But perhaps the most infamous case of a president facing backlash over a lack of response to a disaster was former President George W. Bush, who in 2005 was photographed flying over a flooded New Orleans after it was devastated by Hurricane Katrina, leaving a lasting bruise on his legacy.

Stewart Verdery, a former assistant secretary at the Department of Homeland Security under Bush, noted that the politics around disaster response are always tricky.

“Unfortunately there are small disasters all over the country every day — weather, shootings, random events like an offshore oil well out of control — and the president can’t lead the mourning for every tragedy.  But there are some that rise to a different level and the worst fire in a century — in a location that most people associate with paradise — certainly qualifies,” he said of Biden’s response to the Maui wildfires.

“I’d be surprised if any former senior presidential adviser ever looked back and thought their boss had shown too much public attention in a crisis,” said Verdery, CEO of Monument Advocacy.

The death toll in Maui has risen to 99 people as of Monday night, making it the deadliest wildfire in modern U.S. history. Only three bodies have been identified and only 25 percent of the area has been searched so far.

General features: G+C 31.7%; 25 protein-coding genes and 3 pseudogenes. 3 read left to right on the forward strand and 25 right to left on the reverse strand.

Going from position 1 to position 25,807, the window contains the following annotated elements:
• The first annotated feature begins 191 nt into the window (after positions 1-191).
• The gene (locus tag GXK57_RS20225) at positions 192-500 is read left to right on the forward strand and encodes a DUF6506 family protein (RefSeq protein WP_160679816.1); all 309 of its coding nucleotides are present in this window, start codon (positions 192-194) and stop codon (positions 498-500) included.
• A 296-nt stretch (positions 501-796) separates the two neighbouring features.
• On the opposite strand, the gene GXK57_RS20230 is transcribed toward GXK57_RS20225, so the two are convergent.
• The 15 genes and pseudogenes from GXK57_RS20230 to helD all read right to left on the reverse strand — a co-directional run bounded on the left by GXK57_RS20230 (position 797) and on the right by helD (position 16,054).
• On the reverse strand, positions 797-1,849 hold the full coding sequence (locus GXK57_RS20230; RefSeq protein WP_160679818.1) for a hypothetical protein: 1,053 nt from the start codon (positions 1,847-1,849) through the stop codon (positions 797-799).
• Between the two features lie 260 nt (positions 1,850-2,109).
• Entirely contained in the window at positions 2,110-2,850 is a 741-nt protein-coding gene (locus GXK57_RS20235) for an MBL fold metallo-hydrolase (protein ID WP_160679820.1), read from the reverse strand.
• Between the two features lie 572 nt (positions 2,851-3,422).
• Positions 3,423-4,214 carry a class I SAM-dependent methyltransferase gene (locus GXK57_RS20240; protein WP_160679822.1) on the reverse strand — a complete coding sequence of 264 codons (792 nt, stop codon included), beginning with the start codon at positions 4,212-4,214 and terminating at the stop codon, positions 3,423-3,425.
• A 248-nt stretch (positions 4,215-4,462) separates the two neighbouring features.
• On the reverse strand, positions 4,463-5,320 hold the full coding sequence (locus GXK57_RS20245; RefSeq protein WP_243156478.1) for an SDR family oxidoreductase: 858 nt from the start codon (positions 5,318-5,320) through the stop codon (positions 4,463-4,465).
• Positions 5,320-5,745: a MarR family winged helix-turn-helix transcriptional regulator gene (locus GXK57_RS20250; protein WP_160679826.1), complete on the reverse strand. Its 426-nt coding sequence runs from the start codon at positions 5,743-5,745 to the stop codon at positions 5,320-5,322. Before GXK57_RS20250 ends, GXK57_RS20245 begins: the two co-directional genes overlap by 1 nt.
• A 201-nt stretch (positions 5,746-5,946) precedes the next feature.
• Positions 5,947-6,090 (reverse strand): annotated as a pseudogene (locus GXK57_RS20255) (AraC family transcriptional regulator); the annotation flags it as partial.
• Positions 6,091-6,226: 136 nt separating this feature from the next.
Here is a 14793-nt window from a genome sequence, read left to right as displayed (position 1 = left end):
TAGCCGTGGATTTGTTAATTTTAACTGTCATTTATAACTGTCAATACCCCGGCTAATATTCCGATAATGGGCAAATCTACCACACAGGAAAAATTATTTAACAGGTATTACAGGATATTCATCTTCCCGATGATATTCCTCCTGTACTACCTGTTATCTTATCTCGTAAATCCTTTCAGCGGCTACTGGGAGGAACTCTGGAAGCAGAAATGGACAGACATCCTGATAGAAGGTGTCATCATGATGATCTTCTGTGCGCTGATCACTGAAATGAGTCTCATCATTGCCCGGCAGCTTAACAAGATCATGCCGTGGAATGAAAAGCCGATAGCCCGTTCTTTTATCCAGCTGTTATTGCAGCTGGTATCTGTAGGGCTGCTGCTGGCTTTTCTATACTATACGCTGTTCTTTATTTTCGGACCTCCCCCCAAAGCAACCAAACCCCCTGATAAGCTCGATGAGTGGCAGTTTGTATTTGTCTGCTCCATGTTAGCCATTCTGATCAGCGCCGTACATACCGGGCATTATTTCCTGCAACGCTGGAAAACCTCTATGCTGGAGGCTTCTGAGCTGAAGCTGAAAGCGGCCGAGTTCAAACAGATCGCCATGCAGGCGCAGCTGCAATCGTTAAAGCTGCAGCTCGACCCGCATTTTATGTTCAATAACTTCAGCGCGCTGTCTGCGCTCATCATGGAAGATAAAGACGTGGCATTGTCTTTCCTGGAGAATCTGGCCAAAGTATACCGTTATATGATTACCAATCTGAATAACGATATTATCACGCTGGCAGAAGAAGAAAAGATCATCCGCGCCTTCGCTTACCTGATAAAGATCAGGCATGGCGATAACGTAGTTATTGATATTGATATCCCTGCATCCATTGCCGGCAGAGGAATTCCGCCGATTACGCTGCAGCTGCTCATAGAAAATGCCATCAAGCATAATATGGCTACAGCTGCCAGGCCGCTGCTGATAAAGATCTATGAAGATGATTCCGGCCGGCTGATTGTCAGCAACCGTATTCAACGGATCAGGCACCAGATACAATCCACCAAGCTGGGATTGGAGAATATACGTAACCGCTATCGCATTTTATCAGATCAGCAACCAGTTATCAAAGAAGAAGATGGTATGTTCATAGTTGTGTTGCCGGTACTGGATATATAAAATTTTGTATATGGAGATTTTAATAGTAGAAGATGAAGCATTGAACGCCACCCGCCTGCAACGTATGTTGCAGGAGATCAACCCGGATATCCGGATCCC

Biden on Tuesday spoke by phone with Federal Emergency Management Agency (FEMA) Administrator Deanne Criswell and Hawaii Gov. Josh Green (D) while on his way to Wisconsin as well as Hawaii Democratic Sen. Brian Schatz. 

Almost 500 federal personnel have been deployed to Maui as of Tuesday morning, and FEMA has provided tens of thousands of meals, liters of water, cots and blankets. The White House released a fact sheet outlining disaster relief efforts so far, which included a major disaster declaration the president signed last Thursday, two days after the fire engulfed parts of the island.

“Certainly, from the very beginning the president has been on top of this and he will continue to be,” Dalton said Tuesday when asked by a reporter to address the criticism the president has faced.

Democrats warned that criticizing Biden for not scheduling a visit to Maui right away was premature. 

“I’d take the criticism with a grain of salt, given that we are in a very politically charged environment. Some of the critical comments I have heard are reflexive politics. The focus needs to be on recovery efforts, and the time to visit and speak on this will be once Biden is not in the way of the recovery efforts,” said Ivan Zapien, a former Democratic National Committee official.

“This administration is pretty good at taking the valid in criticism and responding, but not getting distracted by criticism for criticism’s sake. This is a critical skill when governing and responding to a tragedy like this,” he added.

Criswell, when asked Monday about a presidential visit to Maui, told reporters that the president has given her the space to bring in personnel and responders to make sure everyone is accounted for on the ground.

“Right now, we want to make sure that they have, you know, all of the resources and the space that they need and not disrupt operations right now,” she said.